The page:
"Woden, you who drank the mead of poetry, and hung from the Tree for nine nights and nine days, and who drank from the Well of Mimir.  Mighty Woden who sees all Runecraft, bless this branch from which my runes are made.  I offer you this gift (libation of mead) so that I may see with wisdom, speak with wisdom, live with wisdom."

After the ritual, I sawed off some circles for the first Aett and sanded them down until they were smooth.  With all the bark gone, they are a bit smaller than I anticipated, but I think my already over-laden altar will be happier for it.  I plan to make one rune each day, spending the day meditating on its meaning, and hopefully doing a summarizing blog post at the end of each day.  (And hopefully also helping me out with the meditation requirement for the Dedicant's Path - I have a much easier time meditating when I have something to think about!)

The fantastic thing about the Anglo-Saxon runes is that there is a fully intact Rune poem that describes what the runes meant to the people of the land.  Being post-Christian, there's definitely some questionable stuff in there, but it's nothing that can't be figured out with some good old UPG!  I'll be quoting the relevant portion each day as I continue to study the runes.  Hopefully this will be a helpful resource for future students to come!

Tuesday, October 22, 2013

Children's Book Review: Heetunka's Harvest

Heetunka's Harvest: A Tale of the Plains Indians
Retold by Jennifer Berry Jones

I picked this book up from the library's pile of Fall-themed children's books because the mouse was cute.  I usually do a bit of a content preview because there's often either a bit of Jesus or unnecessary violence hiding in this midwestern library's children's section; but I didn't have the time, and so grabbed a couple of titles that looked promising.  Maybe I should do that more often!

This is a wonderful story for any Pagan children, regardless of their cultures or the deities their parents honor.  It is a story about sharing with and caring for nature and the nature spirits all around us; a story about our essential connection to them.

Heetunka is a plains mouse that gathers little white beans every winter.  In the story, a group of Souix Indians come to trade with her in the fall season, leaving corn or suet in place of the beans they take from her storehouse.  One woman, not considering the life of Heetunka, decides to be greedy and take all the beans without leaving anything in trade.  Because of her rash actions and haughty attitude, eventually she is punished by a prairie fire burning the tipi to the ground.

This story has a wonderful message about the interconnctedness of all life, and the importance of being good and kind even to those who seem like they can't do anything to harm us.  There is an end of fall/harvest theme that would work well around Mabon, Samhain or Winterfinding.  One word of warning: there is a brief speech by the woman's husband which came across rather rudely; but as a parent I'm very used to selectively editing stories as I read them.  If this is something you'd like to have an older child read, it may be good to discuss the actions of the husband as inappropriate also.  Otherwise, the book sparked a wonderful discussion between my five year old and I about the web of life, and how our actions affect many other beings that we share our world with.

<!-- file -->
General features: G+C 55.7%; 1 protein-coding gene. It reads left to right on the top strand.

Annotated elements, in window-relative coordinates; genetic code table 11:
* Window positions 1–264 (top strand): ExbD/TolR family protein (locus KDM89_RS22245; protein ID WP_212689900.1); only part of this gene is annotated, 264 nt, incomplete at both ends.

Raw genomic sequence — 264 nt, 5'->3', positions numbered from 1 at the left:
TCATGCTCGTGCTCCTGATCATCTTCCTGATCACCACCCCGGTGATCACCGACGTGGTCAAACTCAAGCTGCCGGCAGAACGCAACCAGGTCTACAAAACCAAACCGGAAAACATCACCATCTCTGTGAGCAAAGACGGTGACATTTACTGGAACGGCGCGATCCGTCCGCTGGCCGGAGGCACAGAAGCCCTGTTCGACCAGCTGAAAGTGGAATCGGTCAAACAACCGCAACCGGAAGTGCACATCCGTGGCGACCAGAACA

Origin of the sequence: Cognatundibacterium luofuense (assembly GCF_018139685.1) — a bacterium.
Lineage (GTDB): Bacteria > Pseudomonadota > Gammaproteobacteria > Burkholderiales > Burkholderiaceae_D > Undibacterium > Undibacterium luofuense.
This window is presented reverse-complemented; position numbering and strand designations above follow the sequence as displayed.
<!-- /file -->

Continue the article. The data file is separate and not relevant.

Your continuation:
Saturday, October 19, 2013

U is for Unitarian Universalism

This post has been a long time coming.  For the past eight months, Unitarian Universalism has been a huge part of my spiritual life, but largely unrecognized in my writing.  I'm not an expert, but I've taken enough of the classes to give a good idea of what UU is about; and I also want to share some personal experiences and give an idea of what UU has to offer those of the Pagan persuasion.

Unitarian Universalism is a liberal religious tradition.  It's not a Christian tradition, though there are members who are Christian.  In fact, you could say that about almost any major religious tradition in the world (though the percentages will naturally be smaller) - it's not an Islamic tradition, though there are members who are Muslim.  It's not a Humanist tradition, though there are members who are Atheists and Humanists.  It's not a Pagan tradition, though there are members who are Pagan.

What it is, is a way for people to come together and have a faith community without having to agree on the specifics.  Unitarian Universalist tradition draws from a variety of sources (see here for more info), including "spiritual teachings of earth-centered traditions".  It promotes seven basic principles, though UUs by no means have to agree with all of them - the last of these is "respect for the interdependent web of all existence".  These Pagan principles were added in 1996, after a great deal of debate at the annual General Assembly.

I first began attending my local UU church for two reasons.  First, I want my children to be raised and educated in a diverse religious background.  They have about five different religions in their family anyway; I wanted a faith community that would grow and encourage these differences.  I wanted somewhere with lots of kids, where they could go to Sunday school and feel 'normal', but not be subjected to "Jesus is the only way" propaganda.  Second, I wanted a faith community for myself.  I grew up in a larger church; and while Paganism in its many facets is amazing and I love it, there is a part of me that attends gatherings of 10-20 and wishes there was an entire congregation of people.  I also really enjoy the interactions with different religions - I am somewhat of an amateur student myself, and I am always up for a good religious discussion!